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Department of Sociology


An international team of researchers, including Brendan Burchell, Professor in Sociology, have discovered genetic clues to the cause of restless leg syndrome, a condition common among older adults. The discovery could help identify those individuals at greatest risk of the condition and point to potential ways to treat it.

Professor Burchell said, ‘I think that this is a nice example of how research collaborations between very diverse disciplines can arise in Cambridge. I am a sufferer from RLS, thus my initial interest in this topic; most of my research is on people’s working lives and their wellbeing.’  

Before this project he had been working with a team of medics from Johns Hopkins University looking at the possible link between RLS and blood donations in Cambridgeshire.  One of the problems with RLS research up to that point was that it had been a very difficult disease to diagnose without a detailed interview with a medically qualified expert.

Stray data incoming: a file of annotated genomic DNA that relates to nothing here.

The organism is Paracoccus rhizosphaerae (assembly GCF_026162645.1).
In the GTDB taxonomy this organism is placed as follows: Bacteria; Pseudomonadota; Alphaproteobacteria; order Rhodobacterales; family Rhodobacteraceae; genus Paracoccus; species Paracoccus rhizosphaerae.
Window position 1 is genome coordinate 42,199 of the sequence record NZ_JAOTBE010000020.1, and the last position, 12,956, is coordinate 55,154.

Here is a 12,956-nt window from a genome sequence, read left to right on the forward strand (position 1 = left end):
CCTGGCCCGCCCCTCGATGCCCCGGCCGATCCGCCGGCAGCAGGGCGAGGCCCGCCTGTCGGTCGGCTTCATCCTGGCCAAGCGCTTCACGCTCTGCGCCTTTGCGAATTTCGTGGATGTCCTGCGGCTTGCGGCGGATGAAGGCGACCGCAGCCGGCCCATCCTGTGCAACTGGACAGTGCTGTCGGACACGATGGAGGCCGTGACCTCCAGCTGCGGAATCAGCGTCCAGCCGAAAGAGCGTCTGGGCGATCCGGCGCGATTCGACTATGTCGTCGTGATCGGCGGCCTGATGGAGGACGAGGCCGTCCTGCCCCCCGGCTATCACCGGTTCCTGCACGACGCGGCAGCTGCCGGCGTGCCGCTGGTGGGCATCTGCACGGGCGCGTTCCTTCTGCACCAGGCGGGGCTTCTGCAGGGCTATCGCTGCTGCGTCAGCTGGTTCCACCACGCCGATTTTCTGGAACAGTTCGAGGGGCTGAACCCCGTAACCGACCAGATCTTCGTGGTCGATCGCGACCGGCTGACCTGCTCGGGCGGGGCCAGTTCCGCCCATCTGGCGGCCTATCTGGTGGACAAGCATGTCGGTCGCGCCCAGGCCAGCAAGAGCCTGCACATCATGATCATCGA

Using his skills as a survey methodologist Professor Burchell developed a new questionnaire-based diagnostic tool that was relatively easy to complete, thus permitting research samples to be increased from dozens to tens of thousands.  (His sociological expertise in analysing individuals’ employment histories were also transferable to analyse the blood donations over a lifetime.)
That diagnostic tool, known as the Cambridge-Hoskin Restless Legs Questionnaire became the standard instrument in most RLS research and has now been used in many studies.
When the large project started in Cambridge looking at the links between genetics and RLS, they initially used an inferior diagnostic question.  Professor Burchell convinced them to use the Cambridge-Hoskin Questionnaire, which has now been used in the study that has just been published in Nature Genetics, one of the world’s most prestigious peer-reviewed genetics journals, and widely featured in the media.  (See sidebar for links.)

One of the authors of the recently published study, Professor Juliane Winkelmann from the Technical University of Munich, said, ‘For the first time, we have achieved the ability to predict restless leg syndrome risk.  It has been a long journey, but now we are empowered to not only treat but even prevent the onset of this condition in our patients.’

Photo by Hanna Postova on Unsplash